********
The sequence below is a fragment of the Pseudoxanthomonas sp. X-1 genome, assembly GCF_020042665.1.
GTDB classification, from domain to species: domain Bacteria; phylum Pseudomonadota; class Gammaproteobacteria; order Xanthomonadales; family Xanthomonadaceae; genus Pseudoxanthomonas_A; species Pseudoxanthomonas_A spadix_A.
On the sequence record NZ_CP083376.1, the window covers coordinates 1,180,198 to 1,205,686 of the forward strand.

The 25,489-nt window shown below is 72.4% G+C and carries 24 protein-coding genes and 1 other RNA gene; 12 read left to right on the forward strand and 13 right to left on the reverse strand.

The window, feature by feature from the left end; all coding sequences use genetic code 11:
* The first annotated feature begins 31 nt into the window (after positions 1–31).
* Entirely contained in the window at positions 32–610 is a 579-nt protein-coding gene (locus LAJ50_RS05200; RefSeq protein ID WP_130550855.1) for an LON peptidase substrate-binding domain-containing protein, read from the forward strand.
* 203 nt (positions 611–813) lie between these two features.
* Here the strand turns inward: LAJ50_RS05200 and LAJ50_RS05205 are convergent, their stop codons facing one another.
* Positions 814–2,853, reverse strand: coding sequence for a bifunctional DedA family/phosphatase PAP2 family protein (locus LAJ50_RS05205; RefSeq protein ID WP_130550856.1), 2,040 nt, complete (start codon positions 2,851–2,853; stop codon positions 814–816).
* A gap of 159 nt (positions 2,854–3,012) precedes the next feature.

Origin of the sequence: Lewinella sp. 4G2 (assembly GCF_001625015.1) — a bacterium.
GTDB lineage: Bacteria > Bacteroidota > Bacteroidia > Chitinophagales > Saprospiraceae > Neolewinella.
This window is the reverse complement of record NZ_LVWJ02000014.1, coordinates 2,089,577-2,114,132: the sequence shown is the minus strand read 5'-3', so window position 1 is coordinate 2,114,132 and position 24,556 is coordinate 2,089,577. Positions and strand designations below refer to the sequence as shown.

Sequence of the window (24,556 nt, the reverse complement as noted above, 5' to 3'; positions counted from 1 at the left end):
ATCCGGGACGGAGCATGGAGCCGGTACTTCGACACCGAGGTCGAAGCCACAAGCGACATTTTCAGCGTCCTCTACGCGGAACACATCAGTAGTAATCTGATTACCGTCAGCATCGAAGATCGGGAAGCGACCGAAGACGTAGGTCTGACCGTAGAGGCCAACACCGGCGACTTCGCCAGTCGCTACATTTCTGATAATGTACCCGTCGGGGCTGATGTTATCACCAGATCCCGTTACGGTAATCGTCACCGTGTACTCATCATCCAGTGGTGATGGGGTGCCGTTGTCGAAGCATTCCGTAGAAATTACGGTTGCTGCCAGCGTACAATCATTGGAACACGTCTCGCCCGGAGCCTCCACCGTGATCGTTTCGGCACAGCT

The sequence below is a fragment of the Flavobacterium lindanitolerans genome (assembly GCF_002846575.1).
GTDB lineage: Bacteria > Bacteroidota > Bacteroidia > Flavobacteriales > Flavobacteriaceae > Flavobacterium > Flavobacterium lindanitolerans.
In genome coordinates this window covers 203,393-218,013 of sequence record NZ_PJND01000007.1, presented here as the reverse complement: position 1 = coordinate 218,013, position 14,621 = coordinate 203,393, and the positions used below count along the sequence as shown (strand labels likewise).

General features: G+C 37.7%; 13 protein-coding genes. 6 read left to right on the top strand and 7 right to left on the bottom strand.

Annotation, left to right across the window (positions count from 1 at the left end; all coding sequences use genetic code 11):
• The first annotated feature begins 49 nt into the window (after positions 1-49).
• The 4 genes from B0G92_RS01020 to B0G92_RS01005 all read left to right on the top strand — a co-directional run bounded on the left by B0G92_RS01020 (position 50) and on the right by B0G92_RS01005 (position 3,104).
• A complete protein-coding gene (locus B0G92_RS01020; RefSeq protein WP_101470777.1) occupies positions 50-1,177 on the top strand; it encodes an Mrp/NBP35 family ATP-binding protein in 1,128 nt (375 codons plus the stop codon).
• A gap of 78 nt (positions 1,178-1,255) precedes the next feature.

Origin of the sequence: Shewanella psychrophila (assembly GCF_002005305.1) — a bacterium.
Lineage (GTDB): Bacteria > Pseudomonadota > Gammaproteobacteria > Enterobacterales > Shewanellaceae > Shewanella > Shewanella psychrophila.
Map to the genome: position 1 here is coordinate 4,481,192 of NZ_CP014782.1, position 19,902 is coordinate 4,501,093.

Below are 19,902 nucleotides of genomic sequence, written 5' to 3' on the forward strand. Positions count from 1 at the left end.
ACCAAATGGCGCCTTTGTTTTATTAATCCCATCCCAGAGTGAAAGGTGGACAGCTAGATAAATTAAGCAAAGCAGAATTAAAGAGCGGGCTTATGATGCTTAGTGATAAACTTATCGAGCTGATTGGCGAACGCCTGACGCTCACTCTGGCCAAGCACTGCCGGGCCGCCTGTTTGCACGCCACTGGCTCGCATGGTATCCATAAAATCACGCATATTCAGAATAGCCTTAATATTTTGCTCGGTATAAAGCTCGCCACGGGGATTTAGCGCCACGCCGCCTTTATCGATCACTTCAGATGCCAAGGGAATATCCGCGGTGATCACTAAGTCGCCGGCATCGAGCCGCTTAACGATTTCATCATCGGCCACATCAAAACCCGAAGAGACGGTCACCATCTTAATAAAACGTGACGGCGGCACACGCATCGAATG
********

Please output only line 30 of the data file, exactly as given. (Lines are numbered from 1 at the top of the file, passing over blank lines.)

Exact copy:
ACCAAATGGCGCCTTTGTTTTATTAATCCCATCCCAGAGTGAAAGGTGGACAGCTAGATAAATTAAGCAAAGCAGAATTAAAGAGCGGGCTTATGATGCTTAGTGATAAACTTATCGAGCTGATTGGCGAACGCCTGACGCTCACTCTGGCCAAGCACTGCCGGGCCGCCTGTTTGCACGCCACTGGCTCGCATGGTATCCATAAAATCACGCATATTCAGAATAGCCTTAATATTTTGCTCGGTATAAAGCTCGCCACGGGGATTTAGCGCCACGCCGCCTTTATCGATCACTTCAGATGCCAAGGGAATATCCGCGGTGATCACTAAGTCGCCGGCATCGAGCCGCTTAACGATTTCATCATCGGCCACATCAAAACCCGAAGAGACGGTCACCATCTTAATAAAACGTGACGGCGGCACACGCATCGAATG